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(kôr`nĭs), molded or decorated projection that forms the crowning feature at the top of a building wall or other architectural element; specifically, the uppermost of the three principal members of the classic entablatureentablature
, the entire unit of horizontal members above the columns or pilasters in classical architecture—Greek, Roman or Renaissance. The height of the entablature in relation to the column supporting it varies with the three orders, Doric, Ionic, and Corinthian, but
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, hence by extension any similar crowning and projecting element in the decorative arts. The term is also employed for any projection on a wall that is provided to throw rainwater off the face of the building. The cornice undoubtedly had its origin in the primitive eave projection: the Greek Doric and lonic cornices recall early wooden roof forms, and the Egyptian cavetto-and-fillet cornice is a derivation of the overhanging papyrus stalks that formed the eaves of primitive shelters. The cornice early lost its structural significance and became a stylized decorative element; in the Greek and Roman eras it assumed firmly standardized forms in the classical orders that were retained, with variations, through the Renaissance and later periods. As an element in the classical entablature the cornice is composed of the cymatium, or crown molding, above the corona, the projecting flat member, which casts the principal shadow; in this shadow, and supporting the corona, are a group of moldings called the bed molds, which may be elaborated with dentils. The Corinthian and Composite cornices are further embellished with modillions, or brackets, under the corona; the soffit of the Doric corona is decorated with square, flat projections called mutules, having guttae, or small knobs, hanging from their lower surfaces.


The uppermost division of an entablature; a projecting shelf along the top of a wall supported by a series of brackets; the exterior trim at the meeting of a roof and wall, consisting of soffit, fascia and crown molding.

boxed cornice

A hollow cornice, built up of boards and moldings, resulting in a soffit under the eaves.

bracketed cornice

A deep cornice having large, widely spaced ornamental brackets supporting an overhanging eave; it is common in the Italianate style.

horizontal cornice

The level cornice of the pediment under the two inclined cornices.

modillion cornice

A cornice supported by a series of modillions, often found in Composite and Corinthian orders.

open cornice

Overhanging eaves where the rafters are exposed at the eaves and can be seen from below.

raking cornice

A cornice following the slope of a gable, pediment, or roof.


The crowning, overhanging part of an architectural structure.


1. Any molded projection which crowns or finishes the part to which it is affixed.
2. The third or uppermost division of an entablature, resting on the frieze.
3. An ornamental molding, usually of wood or plaster, running round the walls of a room just below the ceiling; a crown molding; the molding forming the top member of a door or window frame.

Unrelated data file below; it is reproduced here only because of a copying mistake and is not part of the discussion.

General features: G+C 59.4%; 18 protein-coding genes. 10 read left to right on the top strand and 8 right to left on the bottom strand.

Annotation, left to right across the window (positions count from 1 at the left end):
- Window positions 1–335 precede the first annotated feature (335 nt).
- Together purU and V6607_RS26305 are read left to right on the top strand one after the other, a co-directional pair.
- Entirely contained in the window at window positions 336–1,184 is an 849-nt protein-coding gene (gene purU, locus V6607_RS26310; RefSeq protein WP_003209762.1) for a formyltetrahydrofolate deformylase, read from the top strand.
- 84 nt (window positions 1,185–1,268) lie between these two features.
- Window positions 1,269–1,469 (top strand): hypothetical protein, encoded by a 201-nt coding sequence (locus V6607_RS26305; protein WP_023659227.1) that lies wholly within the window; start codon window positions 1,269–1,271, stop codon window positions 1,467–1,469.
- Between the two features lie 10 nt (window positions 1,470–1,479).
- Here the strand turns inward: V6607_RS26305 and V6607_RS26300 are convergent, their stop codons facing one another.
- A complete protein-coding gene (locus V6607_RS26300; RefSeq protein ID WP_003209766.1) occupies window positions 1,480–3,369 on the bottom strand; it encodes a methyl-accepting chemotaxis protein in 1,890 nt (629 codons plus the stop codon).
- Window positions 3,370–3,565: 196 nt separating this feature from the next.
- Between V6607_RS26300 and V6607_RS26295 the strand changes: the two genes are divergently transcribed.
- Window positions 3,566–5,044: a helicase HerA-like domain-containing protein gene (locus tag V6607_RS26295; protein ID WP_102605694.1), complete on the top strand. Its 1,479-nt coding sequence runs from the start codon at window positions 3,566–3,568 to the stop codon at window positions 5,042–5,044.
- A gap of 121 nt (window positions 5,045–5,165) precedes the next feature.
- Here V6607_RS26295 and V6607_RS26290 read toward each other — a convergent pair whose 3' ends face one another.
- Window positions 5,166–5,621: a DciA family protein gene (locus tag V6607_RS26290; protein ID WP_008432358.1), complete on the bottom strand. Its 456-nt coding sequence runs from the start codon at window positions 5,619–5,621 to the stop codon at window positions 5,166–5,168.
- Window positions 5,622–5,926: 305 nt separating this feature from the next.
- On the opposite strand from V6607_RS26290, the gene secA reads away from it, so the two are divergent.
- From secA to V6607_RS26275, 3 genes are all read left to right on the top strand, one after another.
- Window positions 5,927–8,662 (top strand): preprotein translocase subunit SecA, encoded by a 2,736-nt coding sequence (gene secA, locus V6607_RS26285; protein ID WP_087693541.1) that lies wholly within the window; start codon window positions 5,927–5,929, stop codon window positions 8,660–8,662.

4. The exterior trim of a structure at the meeting of the roof and wall; usually consists of bed molding, soffit, fascia, and crown molding. For special types, see architrave cornice, boxed cornice, bracketed cornice, cavetto cornice, closed cornice, eaves cornice, modillion cornice, open cornice.


1. Architect
a. the top projecting mouldings of an entablature
b. a continuous horizontal projecting course or moulding at the top of a wall, building, etc.
2. an overhanging ledge of snow formed by the wind on the edge of a mountain ridge, cliff, or corrie
References in classic literature ?
The rooms upstairs had great high wooden chimney-pieces and large doors, with panelled walls and cornices to the ceiling; which, although they were black with neglect and dust, were ornamented in various ways.
Replacing the cornice seizure and return of shingles.
The easiest way to reproduce a cornice is to cut out a section from the ceiling.
0 million of structured mezzanine debt financing to Cornice, Inc.
But after the cornice had been the target for a species of initiation ceremony by generations of boys, many of the 300 frieze figures had become badly eroded.
The sitting room has a bay window to the front, feature original fireplace with slate surround and flagged hearth, wood-burning stove, exposed floorboards, television point, original cornice style ceiling with ceiling rose.
Cornice has been one of Colorado's standouts in landing venture capital since the days of dot-com mania.
The 10 percent of the time when the wind is ripping the snow off Cornice and the temps are below zero you will need more layers underneath.
In more detail, the house is entered via an elegant, tall portico with fluted corbels over stone steps, through a painted, panelled front door into the entrance vestibule, with tall ceiling, heavy oakpanelled door with side panelling and deep moulded ceiling cornice.
But take care when marking the overall length, as the cornice will be wider than the pelmets.
One almost expects the cup to start rattling on its saucer; above one's head, a massive chunk of Roman cornice looms alarmingly, and a photo of a collapsed building in Japan becomes a contemporary vanitas symbol.
The partnership developed when the Foundation learned that Standard Textiles, a tenant at one of Majestic Realty's industrial developments, had a surplus inventory of curtains and matching cornice boxes.